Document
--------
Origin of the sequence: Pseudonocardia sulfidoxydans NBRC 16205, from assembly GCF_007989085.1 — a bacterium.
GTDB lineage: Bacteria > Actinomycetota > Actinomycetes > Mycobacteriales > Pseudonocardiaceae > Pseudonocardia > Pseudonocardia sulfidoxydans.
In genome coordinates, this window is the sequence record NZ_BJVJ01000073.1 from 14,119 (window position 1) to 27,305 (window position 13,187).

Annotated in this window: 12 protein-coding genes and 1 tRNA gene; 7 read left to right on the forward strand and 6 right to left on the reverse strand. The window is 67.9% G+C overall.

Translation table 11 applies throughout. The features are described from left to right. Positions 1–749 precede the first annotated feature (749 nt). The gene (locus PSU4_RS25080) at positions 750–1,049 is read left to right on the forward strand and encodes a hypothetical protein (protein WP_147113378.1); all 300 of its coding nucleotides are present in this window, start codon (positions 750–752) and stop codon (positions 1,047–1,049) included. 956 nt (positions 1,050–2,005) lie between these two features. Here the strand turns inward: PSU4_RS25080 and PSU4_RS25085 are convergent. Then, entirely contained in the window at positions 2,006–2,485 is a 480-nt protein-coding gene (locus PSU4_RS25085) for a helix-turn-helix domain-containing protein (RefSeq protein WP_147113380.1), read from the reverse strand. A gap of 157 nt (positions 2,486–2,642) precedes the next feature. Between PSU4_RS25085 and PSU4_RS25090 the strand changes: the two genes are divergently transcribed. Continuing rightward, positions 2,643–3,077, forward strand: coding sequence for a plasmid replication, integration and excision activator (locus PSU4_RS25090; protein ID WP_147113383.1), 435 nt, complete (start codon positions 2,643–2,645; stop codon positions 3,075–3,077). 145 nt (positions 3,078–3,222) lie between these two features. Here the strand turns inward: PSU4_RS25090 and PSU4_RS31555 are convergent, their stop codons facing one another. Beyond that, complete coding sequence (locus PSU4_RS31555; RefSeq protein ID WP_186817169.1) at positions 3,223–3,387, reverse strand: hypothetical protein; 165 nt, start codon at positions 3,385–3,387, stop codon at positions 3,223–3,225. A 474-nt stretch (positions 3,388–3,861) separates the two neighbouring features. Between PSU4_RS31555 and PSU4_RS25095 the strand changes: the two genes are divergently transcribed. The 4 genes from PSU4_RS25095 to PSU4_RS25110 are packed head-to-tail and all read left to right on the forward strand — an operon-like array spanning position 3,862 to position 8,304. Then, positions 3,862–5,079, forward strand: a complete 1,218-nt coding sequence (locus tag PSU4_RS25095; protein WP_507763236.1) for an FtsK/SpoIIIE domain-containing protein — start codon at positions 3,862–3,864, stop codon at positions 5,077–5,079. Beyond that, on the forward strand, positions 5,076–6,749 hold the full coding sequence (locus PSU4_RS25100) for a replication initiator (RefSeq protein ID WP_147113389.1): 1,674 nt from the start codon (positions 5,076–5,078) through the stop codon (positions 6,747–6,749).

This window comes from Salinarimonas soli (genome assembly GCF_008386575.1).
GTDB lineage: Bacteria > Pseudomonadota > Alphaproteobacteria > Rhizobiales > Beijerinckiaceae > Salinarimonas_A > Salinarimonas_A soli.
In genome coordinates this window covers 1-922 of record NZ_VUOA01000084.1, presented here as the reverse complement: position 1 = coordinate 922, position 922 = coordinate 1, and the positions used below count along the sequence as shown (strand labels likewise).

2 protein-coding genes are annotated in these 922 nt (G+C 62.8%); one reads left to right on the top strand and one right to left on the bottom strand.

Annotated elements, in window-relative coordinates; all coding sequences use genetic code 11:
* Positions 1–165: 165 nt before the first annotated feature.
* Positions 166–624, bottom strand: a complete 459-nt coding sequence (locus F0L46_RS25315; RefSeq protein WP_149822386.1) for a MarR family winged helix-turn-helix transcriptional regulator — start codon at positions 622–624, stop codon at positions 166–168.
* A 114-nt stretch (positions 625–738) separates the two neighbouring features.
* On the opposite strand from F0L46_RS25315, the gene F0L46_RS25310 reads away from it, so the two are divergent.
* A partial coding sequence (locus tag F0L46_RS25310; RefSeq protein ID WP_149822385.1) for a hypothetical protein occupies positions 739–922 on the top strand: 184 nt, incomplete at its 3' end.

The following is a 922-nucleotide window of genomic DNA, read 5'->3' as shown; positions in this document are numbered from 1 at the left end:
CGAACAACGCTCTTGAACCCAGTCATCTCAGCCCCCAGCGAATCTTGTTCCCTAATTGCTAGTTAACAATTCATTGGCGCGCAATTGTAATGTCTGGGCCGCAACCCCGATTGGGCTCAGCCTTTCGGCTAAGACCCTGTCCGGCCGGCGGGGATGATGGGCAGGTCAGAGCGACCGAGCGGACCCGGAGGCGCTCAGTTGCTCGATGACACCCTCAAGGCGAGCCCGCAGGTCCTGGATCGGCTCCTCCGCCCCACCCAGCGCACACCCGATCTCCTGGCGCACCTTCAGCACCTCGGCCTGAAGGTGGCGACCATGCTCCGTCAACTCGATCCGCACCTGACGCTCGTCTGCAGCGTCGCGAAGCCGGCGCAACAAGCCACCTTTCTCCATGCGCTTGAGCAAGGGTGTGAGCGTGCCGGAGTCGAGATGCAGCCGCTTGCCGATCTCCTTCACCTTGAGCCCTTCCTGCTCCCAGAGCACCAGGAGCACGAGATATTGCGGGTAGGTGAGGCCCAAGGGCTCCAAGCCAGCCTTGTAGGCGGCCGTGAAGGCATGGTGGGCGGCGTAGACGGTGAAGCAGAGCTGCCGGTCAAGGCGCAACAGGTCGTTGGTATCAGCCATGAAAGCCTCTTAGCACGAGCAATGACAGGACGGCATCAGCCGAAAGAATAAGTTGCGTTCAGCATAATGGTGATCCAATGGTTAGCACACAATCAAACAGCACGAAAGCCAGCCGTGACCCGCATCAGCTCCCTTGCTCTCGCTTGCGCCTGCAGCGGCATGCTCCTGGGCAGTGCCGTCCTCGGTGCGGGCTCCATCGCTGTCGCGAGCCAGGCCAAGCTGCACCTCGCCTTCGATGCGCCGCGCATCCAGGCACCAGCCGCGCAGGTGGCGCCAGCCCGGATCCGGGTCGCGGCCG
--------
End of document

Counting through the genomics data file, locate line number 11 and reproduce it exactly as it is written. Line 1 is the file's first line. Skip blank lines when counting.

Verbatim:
* Positions 1–165: 165 nt before the first annotated feature.